From the preface:
I am of course not certain whether the two lectures which I here submit to the patient perusal or the possible refusal of my readers are, as I hope, the best I have produced so far; nor is this question, I admit, of any importance. But I wish to convey to my readers that I have worked hard to make them the best, since I myself have, in writing them, been able to learn things of great importance to myself.
I am grateful to have been able to do this in my 87th and 88th year, despite the drawbacks of failing memory.
A shorter version of the first lecture ["A World of Propensities: Two New Views of Causality"-Ed.] was given on August 24th, 1988 before the World Congress of Philosophy at Brighton, under the chairmanship of Professor Richard Hare. A shorter version of the second lecture ["Toward an Evolutionary Theory of Knowledge"-Ed.] was given on June 9th, 1989 before the Alumni of the School at the London School of Economics, under the chairmanship of its Director, Dr. I.G. Patel.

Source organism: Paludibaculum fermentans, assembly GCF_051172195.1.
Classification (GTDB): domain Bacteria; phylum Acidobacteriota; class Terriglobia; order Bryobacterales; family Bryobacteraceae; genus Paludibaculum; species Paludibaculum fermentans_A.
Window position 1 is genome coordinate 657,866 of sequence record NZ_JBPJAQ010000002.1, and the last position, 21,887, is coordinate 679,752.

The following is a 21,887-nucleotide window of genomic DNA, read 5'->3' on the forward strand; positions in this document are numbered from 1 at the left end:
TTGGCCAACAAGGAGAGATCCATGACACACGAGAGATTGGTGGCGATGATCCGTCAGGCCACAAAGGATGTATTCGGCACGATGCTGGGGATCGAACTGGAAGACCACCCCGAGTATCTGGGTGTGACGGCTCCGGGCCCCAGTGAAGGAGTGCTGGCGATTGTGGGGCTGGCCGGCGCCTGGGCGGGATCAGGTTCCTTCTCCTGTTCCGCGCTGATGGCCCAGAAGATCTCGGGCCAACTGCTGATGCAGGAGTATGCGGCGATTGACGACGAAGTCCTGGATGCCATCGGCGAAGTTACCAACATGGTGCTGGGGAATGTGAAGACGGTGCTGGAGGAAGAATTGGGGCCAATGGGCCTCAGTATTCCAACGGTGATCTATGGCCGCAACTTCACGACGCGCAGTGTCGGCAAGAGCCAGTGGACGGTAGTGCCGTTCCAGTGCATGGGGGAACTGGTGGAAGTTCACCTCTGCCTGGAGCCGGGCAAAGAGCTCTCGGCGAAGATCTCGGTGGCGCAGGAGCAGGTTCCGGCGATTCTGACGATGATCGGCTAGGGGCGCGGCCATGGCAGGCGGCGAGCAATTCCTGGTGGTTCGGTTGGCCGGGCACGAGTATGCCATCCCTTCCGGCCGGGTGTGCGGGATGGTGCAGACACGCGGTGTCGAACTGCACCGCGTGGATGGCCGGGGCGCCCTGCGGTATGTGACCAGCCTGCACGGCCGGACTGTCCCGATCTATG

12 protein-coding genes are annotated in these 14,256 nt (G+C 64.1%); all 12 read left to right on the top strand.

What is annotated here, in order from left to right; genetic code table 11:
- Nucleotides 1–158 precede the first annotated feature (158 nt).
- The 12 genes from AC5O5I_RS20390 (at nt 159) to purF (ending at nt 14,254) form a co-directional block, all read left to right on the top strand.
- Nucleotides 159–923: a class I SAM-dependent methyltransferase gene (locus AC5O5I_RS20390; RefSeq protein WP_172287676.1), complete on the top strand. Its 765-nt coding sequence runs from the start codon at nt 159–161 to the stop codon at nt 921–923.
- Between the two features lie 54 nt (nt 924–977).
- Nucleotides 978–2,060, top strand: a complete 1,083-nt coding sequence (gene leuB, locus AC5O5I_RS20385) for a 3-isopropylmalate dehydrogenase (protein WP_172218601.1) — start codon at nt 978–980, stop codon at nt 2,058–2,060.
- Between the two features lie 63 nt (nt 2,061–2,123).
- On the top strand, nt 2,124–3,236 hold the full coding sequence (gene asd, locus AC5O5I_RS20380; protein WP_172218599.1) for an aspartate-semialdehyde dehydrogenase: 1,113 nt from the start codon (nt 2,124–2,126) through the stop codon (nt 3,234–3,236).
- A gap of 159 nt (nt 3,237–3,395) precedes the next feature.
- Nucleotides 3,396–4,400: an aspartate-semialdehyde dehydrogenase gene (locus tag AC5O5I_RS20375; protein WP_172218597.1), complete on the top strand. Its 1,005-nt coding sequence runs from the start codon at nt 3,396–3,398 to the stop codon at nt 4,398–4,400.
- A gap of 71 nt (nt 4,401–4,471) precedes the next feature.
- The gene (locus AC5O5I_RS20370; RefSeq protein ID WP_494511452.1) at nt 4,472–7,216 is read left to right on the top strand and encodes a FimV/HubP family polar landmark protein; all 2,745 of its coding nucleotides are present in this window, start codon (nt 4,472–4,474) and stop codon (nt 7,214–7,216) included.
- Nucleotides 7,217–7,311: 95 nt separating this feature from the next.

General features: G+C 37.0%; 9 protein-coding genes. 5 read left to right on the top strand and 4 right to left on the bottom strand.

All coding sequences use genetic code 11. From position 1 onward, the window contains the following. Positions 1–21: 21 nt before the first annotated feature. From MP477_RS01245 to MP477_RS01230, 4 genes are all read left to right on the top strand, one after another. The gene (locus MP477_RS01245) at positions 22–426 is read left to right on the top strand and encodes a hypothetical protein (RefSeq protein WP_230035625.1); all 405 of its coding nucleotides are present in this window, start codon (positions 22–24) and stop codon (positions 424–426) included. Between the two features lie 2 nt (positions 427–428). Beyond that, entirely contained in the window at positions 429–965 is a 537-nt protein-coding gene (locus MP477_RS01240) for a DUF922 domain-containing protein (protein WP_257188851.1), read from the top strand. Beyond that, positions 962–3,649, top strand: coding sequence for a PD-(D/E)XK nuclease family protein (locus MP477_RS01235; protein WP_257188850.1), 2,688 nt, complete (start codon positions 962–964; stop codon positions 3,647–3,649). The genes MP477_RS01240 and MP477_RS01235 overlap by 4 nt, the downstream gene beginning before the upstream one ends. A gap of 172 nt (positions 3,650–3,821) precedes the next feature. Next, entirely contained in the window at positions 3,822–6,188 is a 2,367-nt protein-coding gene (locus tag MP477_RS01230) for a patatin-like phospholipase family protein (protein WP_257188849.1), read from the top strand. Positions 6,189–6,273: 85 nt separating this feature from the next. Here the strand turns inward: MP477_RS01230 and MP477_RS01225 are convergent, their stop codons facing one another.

I never should have been able to write either of these lectures without the help of my Assistant, Melitta Mew.